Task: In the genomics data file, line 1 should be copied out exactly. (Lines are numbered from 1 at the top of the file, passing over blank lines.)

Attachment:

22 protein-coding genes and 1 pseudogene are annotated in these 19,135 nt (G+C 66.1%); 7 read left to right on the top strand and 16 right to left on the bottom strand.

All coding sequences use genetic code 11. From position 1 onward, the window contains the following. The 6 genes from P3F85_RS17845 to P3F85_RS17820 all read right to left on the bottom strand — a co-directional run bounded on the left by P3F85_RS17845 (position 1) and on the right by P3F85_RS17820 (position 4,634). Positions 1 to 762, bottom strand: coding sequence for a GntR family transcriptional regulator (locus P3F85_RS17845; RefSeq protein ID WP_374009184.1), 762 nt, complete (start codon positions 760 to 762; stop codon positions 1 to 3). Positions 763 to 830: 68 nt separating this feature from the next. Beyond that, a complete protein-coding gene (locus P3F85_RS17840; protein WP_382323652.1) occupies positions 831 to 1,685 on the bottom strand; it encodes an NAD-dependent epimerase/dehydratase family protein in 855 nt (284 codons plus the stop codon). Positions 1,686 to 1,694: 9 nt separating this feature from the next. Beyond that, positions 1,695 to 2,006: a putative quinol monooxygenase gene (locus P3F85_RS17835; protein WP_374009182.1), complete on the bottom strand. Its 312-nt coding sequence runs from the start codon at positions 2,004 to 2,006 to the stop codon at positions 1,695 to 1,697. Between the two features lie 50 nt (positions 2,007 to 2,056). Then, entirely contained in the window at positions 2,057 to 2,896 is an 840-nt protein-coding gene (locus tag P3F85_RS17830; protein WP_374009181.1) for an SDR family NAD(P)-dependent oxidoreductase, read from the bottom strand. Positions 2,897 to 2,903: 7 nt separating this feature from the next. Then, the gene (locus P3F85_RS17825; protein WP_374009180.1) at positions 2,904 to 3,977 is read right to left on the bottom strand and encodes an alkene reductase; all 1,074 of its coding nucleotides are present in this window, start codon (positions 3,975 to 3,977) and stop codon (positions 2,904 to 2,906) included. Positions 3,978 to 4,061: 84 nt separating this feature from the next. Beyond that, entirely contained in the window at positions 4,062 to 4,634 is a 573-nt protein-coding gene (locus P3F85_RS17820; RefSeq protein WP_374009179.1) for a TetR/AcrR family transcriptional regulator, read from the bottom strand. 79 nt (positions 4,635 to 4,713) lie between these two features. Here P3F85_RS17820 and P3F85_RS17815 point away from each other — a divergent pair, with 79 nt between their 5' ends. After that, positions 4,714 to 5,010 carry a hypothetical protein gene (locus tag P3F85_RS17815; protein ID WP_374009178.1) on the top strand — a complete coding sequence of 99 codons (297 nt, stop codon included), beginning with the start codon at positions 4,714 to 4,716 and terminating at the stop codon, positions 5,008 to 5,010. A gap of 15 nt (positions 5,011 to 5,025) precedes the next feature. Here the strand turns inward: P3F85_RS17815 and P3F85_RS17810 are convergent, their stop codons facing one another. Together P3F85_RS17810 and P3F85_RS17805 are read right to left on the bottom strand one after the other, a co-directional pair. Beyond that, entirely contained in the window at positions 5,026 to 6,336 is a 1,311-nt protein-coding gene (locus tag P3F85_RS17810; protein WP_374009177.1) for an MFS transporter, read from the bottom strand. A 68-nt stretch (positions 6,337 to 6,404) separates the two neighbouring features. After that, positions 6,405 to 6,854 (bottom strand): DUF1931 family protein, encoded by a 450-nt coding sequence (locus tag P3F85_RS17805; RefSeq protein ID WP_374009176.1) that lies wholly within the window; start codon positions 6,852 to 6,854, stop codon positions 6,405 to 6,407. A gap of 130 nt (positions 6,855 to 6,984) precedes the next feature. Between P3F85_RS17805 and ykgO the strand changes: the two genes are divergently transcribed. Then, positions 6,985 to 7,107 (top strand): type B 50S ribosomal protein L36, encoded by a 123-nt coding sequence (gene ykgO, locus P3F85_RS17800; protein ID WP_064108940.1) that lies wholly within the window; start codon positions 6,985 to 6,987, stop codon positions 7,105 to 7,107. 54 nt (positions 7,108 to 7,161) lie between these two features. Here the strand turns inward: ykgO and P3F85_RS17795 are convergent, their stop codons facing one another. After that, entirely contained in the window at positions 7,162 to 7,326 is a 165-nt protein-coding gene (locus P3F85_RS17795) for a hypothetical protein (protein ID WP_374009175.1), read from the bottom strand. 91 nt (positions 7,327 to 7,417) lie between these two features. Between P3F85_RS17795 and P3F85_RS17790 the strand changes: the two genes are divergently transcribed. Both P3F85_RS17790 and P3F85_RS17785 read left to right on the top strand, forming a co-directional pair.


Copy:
22 protein-coding genes and 1 pseudogene are annotated in these 19,135 nt (G+C 66.1%); 7 read left to right on the top strand and 16 right to left on the bottom strand.